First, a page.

You marry and the first thing people ask you after “How was the honeymoon?” is

“So when are you going to start a family?” As if it was their business but yet the pressure starts, quietly at first just the odd comment from foolish aunts and manipulative grandmothers who want to see their great-grandchildren before they die. You carry on your life, ignoring the growing insistence of the voices and that relentlessly ticking clock; children are a sign of blessing from the Lord, happy is the man whose quiver is full of them, you are told with arch looks.

Then peer pressure of the worst kind starts. Your friends fall pregnant. Your conversations which used to be filled with plans for interior decorating of the love nest and layouts of new gardens, and exotic holidays for two, now becomes filled with  complaints about morning sickness and visits to the gynae. Very soon you and your beloved succumb to all of this and look at each other and say: “Why not? Everyone else is doing it?” Without a thought for the consequences, you throw yourselves into the flow. It is amazing that one enters into the most life-changing experiences without even thinking twice. No one tells you that you are signing up for Life.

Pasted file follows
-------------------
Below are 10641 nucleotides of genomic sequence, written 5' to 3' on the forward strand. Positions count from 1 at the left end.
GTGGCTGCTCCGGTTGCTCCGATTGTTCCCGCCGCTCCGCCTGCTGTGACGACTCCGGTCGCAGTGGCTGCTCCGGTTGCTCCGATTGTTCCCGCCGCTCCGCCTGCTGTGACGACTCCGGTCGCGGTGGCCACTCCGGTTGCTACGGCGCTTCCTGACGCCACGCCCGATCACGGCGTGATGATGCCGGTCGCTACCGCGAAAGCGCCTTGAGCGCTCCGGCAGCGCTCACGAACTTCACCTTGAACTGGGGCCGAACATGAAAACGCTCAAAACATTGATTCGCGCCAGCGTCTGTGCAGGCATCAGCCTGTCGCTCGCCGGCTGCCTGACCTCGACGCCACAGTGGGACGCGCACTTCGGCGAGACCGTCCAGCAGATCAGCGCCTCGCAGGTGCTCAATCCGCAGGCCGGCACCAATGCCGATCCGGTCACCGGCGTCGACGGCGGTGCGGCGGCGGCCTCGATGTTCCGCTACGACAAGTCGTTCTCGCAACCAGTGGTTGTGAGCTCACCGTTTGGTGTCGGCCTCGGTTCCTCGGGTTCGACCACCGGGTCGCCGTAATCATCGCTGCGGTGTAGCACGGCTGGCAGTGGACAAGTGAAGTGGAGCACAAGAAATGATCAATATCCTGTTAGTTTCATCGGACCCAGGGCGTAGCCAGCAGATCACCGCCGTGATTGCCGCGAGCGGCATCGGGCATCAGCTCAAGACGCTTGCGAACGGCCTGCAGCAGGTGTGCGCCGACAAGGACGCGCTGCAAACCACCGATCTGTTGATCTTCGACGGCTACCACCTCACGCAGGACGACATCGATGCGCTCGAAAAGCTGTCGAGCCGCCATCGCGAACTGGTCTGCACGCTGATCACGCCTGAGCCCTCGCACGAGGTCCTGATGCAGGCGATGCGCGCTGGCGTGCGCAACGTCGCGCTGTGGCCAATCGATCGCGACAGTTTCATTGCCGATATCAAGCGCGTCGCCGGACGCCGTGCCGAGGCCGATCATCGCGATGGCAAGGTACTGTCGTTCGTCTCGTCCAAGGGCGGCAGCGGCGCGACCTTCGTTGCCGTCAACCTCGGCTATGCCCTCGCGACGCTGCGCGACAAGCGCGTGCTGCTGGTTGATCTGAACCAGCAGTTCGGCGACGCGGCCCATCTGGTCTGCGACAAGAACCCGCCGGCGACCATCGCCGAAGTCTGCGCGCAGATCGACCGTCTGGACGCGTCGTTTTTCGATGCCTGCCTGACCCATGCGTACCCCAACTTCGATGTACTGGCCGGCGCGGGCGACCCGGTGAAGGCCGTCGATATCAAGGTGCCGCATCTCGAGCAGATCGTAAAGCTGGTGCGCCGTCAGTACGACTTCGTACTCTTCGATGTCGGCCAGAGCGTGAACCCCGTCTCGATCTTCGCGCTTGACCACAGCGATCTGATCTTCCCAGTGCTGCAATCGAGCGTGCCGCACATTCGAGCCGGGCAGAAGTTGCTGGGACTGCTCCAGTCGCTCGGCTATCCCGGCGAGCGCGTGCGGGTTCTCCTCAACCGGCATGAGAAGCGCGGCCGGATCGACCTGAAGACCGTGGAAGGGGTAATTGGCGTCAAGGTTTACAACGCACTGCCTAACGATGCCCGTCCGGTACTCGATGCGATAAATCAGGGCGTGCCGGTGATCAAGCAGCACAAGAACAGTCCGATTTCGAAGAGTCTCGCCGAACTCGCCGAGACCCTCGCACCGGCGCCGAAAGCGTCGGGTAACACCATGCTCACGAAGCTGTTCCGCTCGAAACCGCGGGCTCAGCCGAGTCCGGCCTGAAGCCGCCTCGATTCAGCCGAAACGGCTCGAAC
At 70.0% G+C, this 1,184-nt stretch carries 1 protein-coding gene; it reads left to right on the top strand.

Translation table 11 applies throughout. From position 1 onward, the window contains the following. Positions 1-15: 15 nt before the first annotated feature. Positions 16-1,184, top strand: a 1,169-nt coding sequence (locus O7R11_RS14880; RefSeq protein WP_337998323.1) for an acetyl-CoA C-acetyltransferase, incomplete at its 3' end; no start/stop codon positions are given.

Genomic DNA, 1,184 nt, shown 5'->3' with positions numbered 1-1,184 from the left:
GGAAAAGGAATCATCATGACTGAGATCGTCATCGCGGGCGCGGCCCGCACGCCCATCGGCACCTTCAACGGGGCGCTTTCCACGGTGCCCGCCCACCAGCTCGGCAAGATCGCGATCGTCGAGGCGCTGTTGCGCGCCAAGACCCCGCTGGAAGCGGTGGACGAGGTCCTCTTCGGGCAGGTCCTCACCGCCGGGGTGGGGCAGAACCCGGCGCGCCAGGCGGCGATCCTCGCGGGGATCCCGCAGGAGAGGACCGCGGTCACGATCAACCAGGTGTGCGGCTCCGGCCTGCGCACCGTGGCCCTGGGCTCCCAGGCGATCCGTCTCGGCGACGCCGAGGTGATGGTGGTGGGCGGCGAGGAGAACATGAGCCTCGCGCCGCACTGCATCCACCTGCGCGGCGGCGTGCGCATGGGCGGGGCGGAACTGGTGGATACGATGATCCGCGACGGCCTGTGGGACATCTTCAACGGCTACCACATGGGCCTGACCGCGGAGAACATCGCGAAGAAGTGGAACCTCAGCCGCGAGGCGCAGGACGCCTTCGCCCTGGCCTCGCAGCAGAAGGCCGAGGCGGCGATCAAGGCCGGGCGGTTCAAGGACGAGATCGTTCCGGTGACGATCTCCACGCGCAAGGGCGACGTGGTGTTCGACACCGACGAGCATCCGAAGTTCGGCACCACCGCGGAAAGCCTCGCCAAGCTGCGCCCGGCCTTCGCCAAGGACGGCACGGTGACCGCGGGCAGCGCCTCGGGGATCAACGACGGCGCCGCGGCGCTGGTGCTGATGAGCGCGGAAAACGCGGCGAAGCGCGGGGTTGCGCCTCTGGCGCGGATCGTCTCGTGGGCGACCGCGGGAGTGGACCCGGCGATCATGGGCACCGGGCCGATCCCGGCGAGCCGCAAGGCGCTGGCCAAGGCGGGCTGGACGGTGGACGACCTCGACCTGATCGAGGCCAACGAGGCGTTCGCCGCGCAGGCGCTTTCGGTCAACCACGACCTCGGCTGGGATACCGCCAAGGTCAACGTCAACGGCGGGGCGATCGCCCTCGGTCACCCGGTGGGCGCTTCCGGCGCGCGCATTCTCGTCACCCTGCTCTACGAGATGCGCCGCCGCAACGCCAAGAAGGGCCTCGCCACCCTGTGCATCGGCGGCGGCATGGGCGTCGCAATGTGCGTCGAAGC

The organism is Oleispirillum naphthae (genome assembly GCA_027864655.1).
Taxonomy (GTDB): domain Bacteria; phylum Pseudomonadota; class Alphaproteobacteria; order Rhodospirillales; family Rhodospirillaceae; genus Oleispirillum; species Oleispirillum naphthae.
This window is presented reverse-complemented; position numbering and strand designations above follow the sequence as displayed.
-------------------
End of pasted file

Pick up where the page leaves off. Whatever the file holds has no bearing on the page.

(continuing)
First Pregnancy is very like a honeymoon. You are caught up in the idea of Motherhood rather than thinking about what happens after.  You expect that babies will be just like playing dolls. You live through the discomforts which are sweetened by the planning and furbishing of The Nursery; you are amazed at the feelings that stir when you feel the flutters of life in your swelling stomach. You become aware early on, that inside of you there is another person, albeit a stranger, not just a growth, or a  new piece of yourself. You plan and dream, while you cuddle the new babies of your friends. You attend pre-natal classes and you pack your suitcase.

You wake one night with the sure knowledge that The Moment Has Come and shaking with excitement and nerves, you are rushed through dark streets to the hospital, screaming through red lights, Beloved almost hoping to attract the attention of some cop.

“I’ve always wanted to do that.” says your beloved, grinning.